Monday, April 7, 2008

Jean Rhys' life and its affect on her writing

In the novel Wide Sargasso Sea Jean Rhys underlines the pressure that colonization and imperialism have on the relations between foreigners and natives of countries like Jamaica. By explaining to us the past life of Bertha (Antoinette) she brings out pieces of her own life experience. I noticed these similarities in her life when I thought about how Charlotte Bronte brought her personal experience into the life of Jane in Jane Eyre, through her experiences at school and life as a whole. Jean Rhys does the same thing in Wide Sargasso Sea, taking on a perspective of someone who until she was sixteen, lived in Dominica and around people who could have been like the characters in her novels. Because she does this so well, and exposes the readers to what life was like for the different races, she can easily portray what Antoinette was going through in her younger years.

The issue of race as far as colonization and imperialism is concerned was quite possibly the biggest influence on Jean's writing of Wide Sargasso Sea. Rhys' mother was a white Creole and her father a Welsh doctor. The impact that imperialism had on her younger life and relations with people of color is highlighted in her work through Antoinette. I think that it is evident that these type stories that Antoinette goes through, might not be entirely fictional and could have been something that Jean had heard happened or experienced herself.

Monday, February 18, 2008


One major contrast between O and Othelle to me was the age difference of the characters. In the play, Othello gets married, is a general, and much go fight wars. These are all factors of a very grown up lifestyle, Othello takes care of his new wife Desdemona and his career like an adult should. However, in the movie the characters are set in a time of adolcence, at a prep school. Dispite the fact that they still rely on their parents, teachers and coaches, the students try and find any way possible that they can defy rules in a way of being more independent. There are multiple parties, lots of alcohol and sex and some drug useage. All of which are means by which they go against the authorities over them. While the message is the same in both the play and the movie, the different ages allowed the play to resonate with me because I am only recently out of high school.

Because the movie takes place during a different era, and is focused on people of different ages, the actions and intentions of each character are observed as being more extreme than if the events occured between adults (although just cause the characters in the play are adults, that doesn't make it right.)

Monday, February 11, 2008
A particularly interesting note in this section I found that More was torn at whether to become a monk, or be involved in civil service. He first chose to be a monk, but later switched to being a member of Parliament.I wonder if his choice of occupation had any bearing on his writing of Utopia, perhaps he would have had a different outlook? Also I found that More didn't just get himself in trouble with Henry the Eigth, but also his predacessor, to the point where More's father was imprisoned.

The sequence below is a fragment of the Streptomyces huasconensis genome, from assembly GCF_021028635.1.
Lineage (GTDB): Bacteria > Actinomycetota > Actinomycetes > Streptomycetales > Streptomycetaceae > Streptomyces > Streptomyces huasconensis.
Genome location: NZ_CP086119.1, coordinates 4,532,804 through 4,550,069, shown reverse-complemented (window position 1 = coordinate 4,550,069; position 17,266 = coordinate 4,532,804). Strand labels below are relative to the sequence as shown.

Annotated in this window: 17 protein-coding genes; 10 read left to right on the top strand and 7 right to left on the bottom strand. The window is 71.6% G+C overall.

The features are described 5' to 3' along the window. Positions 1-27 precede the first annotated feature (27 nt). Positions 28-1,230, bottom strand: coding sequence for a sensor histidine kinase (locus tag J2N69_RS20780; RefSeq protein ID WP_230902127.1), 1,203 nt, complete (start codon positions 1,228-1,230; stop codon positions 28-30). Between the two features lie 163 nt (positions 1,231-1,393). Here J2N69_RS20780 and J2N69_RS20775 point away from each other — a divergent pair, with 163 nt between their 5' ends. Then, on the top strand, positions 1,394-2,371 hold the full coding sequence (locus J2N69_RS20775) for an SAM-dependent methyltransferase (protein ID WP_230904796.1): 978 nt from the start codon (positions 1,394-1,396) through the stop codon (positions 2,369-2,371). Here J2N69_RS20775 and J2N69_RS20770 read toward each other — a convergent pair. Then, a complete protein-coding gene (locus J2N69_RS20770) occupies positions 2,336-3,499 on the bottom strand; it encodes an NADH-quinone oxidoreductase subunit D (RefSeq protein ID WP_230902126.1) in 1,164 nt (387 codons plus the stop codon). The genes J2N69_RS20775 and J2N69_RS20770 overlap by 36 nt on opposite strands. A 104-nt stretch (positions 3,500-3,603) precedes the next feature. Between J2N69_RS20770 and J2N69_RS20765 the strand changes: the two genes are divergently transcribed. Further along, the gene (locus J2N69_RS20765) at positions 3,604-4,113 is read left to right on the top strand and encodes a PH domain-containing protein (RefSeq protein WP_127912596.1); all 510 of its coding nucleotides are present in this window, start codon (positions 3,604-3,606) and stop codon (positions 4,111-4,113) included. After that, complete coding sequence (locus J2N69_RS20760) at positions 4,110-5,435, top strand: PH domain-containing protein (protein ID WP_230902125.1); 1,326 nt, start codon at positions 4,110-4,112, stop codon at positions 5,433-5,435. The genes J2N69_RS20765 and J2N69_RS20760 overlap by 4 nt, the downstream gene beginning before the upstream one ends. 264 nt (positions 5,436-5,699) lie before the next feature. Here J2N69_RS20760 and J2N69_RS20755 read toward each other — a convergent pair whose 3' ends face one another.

While More's job may have been to work with the law, his hobbies and heart were in writing. He wrote a lot of poetry, in both Latin and English. A very striking piece of information to me was that More's second wife wasn't very intelligent. I assumed that his partner in life would have to be able to mentally keep up to par with him.
More had a daughter with his first wife and her name was Margaret, she married William Roper, who was More's biographer. According to his friend Erasmus, more had little to no concern about the well being of his own body. With the exception of large amound of alcohol, he didn't really care what went into his body. However, More would have rather dined on simple foods than delicacys of the time period.

As I've read More's story, some of it seems to parallel with the life of William Wilberforce. Wilberforce was a british politician who devoted a large part of his life to the abolition of the slave trade in England. He also had to make the decision between following God's work and the work of men. It was suggested to him that he could do both by changing the law of men to fit the will of God. He then set out against the slave trade, and after a long battle with Parliament, and his own health the Slave Trade Act was passed.

I look at these two men somewhat similarly because of their focus for the good of their God within their country. Perhaps More just took on the King and Wilberforce the Parliament which had impact on each of their outcomes. However, I think that the action that Wilberforce took upon the slave trade, one particular obsticle, was much greater than the work of More, who wrote out his thoughts in book, not even claiming them as his own. While More's death was in standing of what he believed, it was defensive and not offensive.